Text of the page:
Third Church Seized in Months

Local officials raid a church in southern Laos as part of a wider crackdown on Christianity.

church-305.jpg A Protestant church in Vientiane.
Torbenbrinker / Wikipedia

Lao authorities have taken over the third church building in southern Savannakhet province in five months, saying church officials were not given authorization to operate the building, in a move blasted by religious rights groups.

Last week’s raid on the church in Xayburi district’s Kengweng village was led by a district Communist Party committee member, religious affairs officials and the deputy chief of police.

The action follows similar raids on a church in Dongpaiwan village in September last year and on another church in Nadeng village last month.

All three churches will be reopened as schools, local officials said.

A security official from Savannakhet province, who asked to remain anonymous, said the church seizure was authorized under Lao law.

“This was not a ‘confiscation.’ This action was taken on condition that the authorities turn [the church] into a school,” the official said.

“It is against Laos’ law regarding activities of bad intention and violates decree 92 by the prime minister. The churches at fault are in Dongpaiwan, Kengweng and Nadeng villages in Xayburi district.”

He said that reports on the church raids had been blown out of proportion.

“Websites can say anything. They say becoming modern is bad, which is not true, and they often distort facts to make them as different as sky and earth.”

A ‘trick of imperialism’

The seizure of Kengweng church reportedly followed a two-day government seminar entitled "Tricks of the Enemy" which villagers were asked to join.

Christianity is often viewed with contempt by officials in largely Buddhist but Communist-ruled Laos, and the religion has been described as a “trick of Western imperialism.”

Human Rights Watch for Lao Religious Freedom (HRWLRF) said in a statement following the raid that officials told local residents that if they wanted to use the church building they would be required to submit a formal written request to village, district, and provincial officials and be approved by each.

Church officials said they had previously applied for the right to use the building for religious services, but had been refused.

The church in Kengweng village began in 1972 with two Christian Lao families but had grown to a congregation of 25 families in recent years, comprising nearly 180 individuals. Church members said they had not previously been harassed by authorities.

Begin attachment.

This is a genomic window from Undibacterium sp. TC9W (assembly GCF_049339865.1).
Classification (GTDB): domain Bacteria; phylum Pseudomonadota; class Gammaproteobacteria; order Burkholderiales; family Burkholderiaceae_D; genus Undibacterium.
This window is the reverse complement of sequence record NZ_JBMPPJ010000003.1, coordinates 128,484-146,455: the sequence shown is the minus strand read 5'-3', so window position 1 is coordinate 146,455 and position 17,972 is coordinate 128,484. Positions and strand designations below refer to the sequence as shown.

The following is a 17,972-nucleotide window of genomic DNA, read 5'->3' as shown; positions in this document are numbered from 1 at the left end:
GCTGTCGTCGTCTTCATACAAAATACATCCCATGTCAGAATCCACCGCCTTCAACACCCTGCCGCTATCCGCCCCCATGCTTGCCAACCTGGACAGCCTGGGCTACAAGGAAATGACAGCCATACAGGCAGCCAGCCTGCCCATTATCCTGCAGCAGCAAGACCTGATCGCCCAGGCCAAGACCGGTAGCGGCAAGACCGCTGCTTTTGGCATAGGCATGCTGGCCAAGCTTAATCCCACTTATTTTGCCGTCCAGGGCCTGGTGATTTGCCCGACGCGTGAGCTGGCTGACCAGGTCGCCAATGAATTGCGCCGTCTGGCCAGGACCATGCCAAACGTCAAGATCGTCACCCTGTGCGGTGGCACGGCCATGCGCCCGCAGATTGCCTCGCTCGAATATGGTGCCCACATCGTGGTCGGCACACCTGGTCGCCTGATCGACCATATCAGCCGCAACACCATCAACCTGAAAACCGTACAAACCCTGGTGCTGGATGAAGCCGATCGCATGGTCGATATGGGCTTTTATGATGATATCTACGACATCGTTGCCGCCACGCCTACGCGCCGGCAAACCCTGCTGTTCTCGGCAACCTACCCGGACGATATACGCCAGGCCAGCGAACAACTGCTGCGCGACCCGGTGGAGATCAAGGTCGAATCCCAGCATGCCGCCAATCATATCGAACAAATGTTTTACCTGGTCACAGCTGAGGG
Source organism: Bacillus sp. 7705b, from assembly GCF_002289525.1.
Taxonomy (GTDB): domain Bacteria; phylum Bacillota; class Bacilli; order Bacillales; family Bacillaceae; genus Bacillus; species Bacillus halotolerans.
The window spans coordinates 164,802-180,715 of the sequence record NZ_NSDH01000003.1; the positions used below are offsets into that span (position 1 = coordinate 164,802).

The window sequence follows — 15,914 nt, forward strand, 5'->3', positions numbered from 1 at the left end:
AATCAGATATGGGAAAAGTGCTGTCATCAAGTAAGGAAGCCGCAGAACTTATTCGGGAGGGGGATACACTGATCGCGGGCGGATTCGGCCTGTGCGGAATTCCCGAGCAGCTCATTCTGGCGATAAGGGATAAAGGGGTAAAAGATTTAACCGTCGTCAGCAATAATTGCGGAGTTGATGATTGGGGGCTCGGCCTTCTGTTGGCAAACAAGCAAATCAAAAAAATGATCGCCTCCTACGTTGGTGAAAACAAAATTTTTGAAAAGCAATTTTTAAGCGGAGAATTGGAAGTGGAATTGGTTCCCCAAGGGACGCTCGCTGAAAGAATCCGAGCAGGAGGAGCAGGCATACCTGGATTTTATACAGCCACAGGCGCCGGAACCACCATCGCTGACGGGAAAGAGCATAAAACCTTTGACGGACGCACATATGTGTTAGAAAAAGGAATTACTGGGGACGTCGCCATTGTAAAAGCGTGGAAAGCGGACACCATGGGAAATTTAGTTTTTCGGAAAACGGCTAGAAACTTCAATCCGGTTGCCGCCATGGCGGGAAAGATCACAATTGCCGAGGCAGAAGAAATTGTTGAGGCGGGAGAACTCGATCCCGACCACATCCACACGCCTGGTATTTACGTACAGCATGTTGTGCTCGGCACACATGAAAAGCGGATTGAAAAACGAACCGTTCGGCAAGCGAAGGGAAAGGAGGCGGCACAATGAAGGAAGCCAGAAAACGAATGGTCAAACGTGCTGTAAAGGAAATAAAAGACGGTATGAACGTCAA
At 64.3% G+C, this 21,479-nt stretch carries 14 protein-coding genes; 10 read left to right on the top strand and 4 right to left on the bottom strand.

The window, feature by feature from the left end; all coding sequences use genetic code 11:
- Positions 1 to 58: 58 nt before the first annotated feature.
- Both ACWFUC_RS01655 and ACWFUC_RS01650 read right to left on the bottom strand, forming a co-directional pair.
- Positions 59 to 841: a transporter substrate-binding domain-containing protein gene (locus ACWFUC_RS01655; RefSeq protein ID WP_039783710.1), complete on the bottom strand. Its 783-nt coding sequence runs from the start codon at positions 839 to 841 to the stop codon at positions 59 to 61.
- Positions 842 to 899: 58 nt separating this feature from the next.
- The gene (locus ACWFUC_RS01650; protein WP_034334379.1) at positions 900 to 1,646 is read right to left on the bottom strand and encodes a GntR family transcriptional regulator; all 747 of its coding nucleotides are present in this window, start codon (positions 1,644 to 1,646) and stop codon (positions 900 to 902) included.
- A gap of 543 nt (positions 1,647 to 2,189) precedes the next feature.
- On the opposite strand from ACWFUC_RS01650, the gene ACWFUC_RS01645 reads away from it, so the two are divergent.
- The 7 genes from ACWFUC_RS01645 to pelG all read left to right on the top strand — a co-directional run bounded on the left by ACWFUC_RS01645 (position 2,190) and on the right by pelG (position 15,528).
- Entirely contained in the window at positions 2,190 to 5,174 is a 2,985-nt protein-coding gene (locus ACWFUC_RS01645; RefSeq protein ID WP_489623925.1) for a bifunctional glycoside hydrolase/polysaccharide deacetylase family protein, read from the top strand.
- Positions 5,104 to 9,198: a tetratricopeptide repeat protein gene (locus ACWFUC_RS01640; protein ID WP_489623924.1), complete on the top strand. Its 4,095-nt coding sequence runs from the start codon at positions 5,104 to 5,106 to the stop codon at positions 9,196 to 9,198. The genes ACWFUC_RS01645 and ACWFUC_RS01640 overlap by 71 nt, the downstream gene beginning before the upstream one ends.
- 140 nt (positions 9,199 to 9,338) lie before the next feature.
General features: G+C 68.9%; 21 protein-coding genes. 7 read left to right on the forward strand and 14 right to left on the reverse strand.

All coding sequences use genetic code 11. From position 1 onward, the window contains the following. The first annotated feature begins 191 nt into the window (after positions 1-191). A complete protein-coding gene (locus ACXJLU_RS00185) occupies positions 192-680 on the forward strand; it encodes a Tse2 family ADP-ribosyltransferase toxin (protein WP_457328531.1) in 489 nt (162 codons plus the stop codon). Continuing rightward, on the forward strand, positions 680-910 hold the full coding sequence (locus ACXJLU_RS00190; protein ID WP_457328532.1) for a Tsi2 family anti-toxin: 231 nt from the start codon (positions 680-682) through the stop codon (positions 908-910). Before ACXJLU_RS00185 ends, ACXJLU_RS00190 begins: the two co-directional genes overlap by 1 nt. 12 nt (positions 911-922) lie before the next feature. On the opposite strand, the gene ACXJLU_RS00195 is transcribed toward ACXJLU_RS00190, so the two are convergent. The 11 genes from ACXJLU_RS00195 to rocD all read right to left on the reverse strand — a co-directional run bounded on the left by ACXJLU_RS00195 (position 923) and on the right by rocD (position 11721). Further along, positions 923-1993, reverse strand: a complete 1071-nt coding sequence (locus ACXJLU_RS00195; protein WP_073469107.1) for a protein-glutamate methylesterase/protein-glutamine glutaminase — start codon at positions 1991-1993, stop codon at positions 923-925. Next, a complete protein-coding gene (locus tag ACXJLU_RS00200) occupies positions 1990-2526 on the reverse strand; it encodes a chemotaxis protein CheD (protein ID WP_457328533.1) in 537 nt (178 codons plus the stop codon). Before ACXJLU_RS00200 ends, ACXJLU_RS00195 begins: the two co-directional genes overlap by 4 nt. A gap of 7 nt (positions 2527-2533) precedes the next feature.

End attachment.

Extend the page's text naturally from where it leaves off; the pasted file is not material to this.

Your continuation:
Wider crackdown

HRWLRF called the raid “part of a wider effort to restrict religious freedom and a wider crackdown on Christian gathering for worship.”

“Not only have the authorities taken over church property, they are also restricting worship gathering, even in homes. Christians who have gathered together to conduct worship for almost 40 years now have to obtain approval for each of these such regular Sunday morning gathering.”

The group said that despite a clause in the Lao constitution which guarantees the right to religious freedom and assembly, authorities “have refused to recognize the existence of Christians and churches in Savannakhet province other than seven [buildings].”

"The remaining 22 church buildings [in Savannakhet] are at risk of also being confiscated by Lao authorities at any time.”

HRWLRF called on the Lao government to respect the Lao constitution and end what it called the “illegal” takeover of church buildings because Kengweng church and others have the “right to exist” and “practice their religious beliefs.”

The group called on the Lao authorities to return the Kengweng church building to Christians “so that they can enjoy religious freedom as guaranteed to them.”

The population of Laos—some 6.5 million people—is 67 percent Buddhist and two percent Christian.

Reported by RFA’s Lao service. Translated by Bounchanh Mouangkham. Written in English by Joshua Lipes.


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